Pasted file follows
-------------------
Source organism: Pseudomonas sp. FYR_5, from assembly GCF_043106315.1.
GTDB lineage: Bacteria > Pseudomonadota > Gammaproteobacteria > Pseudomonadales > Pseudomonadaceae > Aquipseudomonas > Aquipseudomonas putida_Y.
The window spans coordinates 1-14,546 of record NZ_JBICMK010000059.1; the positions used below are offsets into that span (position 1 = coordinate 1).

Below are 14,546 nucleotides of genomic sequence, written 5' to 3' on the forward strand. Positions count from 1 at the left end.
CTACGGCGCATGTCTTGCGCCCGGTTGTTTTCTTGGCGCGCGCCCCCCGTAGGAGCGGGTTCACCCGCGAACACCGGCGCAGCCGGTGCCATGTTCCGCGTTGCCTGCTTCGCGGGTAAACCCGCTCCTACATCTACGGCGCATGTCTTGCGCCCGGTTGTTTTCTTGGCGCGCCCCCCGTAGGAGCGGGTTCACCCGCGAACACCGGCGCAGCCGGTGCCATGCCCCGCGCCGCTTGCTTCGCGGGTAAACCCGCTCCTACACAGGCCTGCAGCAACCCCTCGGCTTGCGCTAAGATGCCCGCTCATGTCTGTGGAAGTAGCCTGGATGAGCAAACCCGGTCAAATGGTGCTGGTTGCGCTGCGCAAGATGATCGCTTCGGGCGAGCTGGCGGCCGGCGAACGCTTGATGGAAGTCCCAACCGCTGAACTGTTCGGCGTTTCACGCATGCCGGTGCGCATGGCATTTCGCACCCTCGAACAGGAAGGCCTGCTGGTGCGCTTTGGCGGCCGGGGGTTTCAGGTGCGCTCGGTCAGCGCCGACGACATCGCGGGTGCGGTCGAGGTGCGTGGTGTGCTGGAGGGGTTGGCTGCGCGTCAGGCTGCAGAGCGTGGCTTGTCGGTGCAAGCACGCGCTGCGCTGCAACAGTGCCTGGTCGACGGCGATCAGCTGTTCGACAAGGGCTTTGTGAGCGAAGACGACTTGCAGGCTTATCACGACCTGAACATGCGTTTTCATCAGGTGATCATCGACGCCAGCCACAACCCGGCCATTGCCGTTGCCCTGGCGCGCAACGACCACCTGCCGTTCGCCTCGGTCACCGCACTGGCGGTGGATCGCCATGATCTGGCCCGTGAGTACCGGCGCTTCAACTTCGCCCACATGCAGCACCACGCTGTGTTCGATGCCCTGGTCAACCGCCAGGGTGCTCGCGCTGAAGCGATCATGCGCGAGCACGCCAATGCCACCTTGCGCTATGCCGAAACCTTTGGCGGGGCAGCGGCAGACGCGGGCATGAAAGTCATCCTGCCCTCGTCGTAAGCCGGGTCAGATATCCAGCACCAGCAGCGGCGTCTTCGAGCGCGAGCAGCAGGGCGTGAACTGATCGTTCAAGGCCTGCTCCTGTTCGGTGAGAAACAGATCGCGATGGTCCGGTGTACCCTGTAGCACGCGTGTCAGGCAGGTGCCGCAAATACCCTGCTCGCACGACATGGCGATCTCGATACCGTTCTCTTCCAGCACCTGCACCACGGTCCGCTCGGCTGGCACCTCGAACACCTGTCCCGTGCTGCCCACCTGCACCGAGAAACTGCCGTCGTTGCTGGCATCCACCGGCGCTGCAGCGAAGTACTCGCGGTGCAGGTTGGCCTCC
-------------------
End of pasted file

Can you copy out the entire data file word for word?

Source organism: Pseudomonas sp. FYR_5, from assembly GCF_043106315.1.
GTDB lineage: Bacteria > Pseudomonadota > Gammaproteobacteria > Pseudomonadales > Pseudomonadaceae > Aquipseudomonas > Aquipseudomonas putida_Y.
The window spans coordinates 1-14,546 of record NZ_JBICMK010000059.1; the positions used below are offsets into that span (position 1 = coordinate 1).

Below are 14,546 nucleotides of genomic sequence, written 5' to 3' on the forward strand. Positions count from 1 at the left end.
CTACGGCGCATGTCTTGCGCCCGGTTGTTTTCTTGGCGCGCGCCCCCCGTAGGAGCGGGTTCACCCGCGAACACCGGCGCAGCCGGTGCCATGTTCCGCGTTGCCTGCTTCGCGGGTAAACCCGCTCCTACATCTACGGCGCATGTCTTGCGCCCGGTTGTTTTCTTGGCGCGCCCCCCGTAGGAGCGGGTTCACCCGCGAACACCGGCGCAGCCGGTGCCATGCCCCGCGCCGCTTGCTTCGCGGGTAAACCCGCTCCTACACAGGCCTGCAGCAACCCCTCGGCTTGCGCTAAGATGCCCGCTCATGTCTGTGGAAGTAGCCTGGATGAGCAAACCCGGTCAAATGGTGCTGGTTGCGCTGCGCAAGATGATCGCTTCGGGCGAGCTGGCGGCCGGCGAACGCTTGATGGAAGTCCCAACCGCTGAACTGTTCGGCGTTTCACGCATGCCGGTGCGCATGGCATTTCGCACCCTCGAACAGGAAGGCCTGCTGGTGCGCTTTGGCGGCCGGGGGTTTCAGGTGCGCTCGGTCAGCGCCGACGACATCGCGGGTGCGGTCGAGGTGCGTGGTGTGCTGGAGGGGTTGGCTGCGCGTCAGGCTGCAGAGCGTGGCTTGTCGGTGCAAGCACGCGCTGCGCTGCAACAGTGCCTGGTCGACGGCGATCAGCTGTTCGACAAGGGCTTTGTGAGCGAAGACGACTTGCAGGCTTATCACGACCTGAACATGCGTTTTCATCAGGTGATCATCGACGCCAGCCACAACCCGGCCATTGCCGTTGCCCTGGCGCGCAACGACCACCTGCCGTTCGCCTCGGTCACCGCACTGGCGGTGGATCGCCATGATCTGGCCCGTGAGTACCGGCGCTTCAACTTCGCCCACATGCAGCACCACGCTGTGTTCGATGCCCTGGTCAACCGCCAGGGTGCTCGCGCTGAAGCGATCATGCGCGAGCACGCCAATGCCACCTTGCGCTATGCCGAAACCTTTGGCGGGGCAGCGGCAGACGCGGGCATGAAAGTCATCCTGCCCTCGTCGTAAGCCGGGTCAGATATCCAGCACCAGCAGCGGCGTCTTCGAGCGCGAGCAGCAGGGCGTGAACTGATCGTTCAAGGCCTGCTCCTGTTCGGTGAGAAACAGATCGCGATGGTCCGGTGTACCCTGTAGCACGCGTGTCAGGCAGGTGCCGCAAATACCCTGCTCGCACGACATGGCGATCTCGATACCGTTCTCTTCCAGCACCTGCACCACGGTCCGCTCGGCTGGCACCTCGAACACCTGTCCCGTGCTGCCCACCTGCACCGAGAAACTGCCGTCGTTGCTGGCATCCACCGGCGCTGCAGCGAAGTACTCGCGGTGCAGGTTGGCCTCC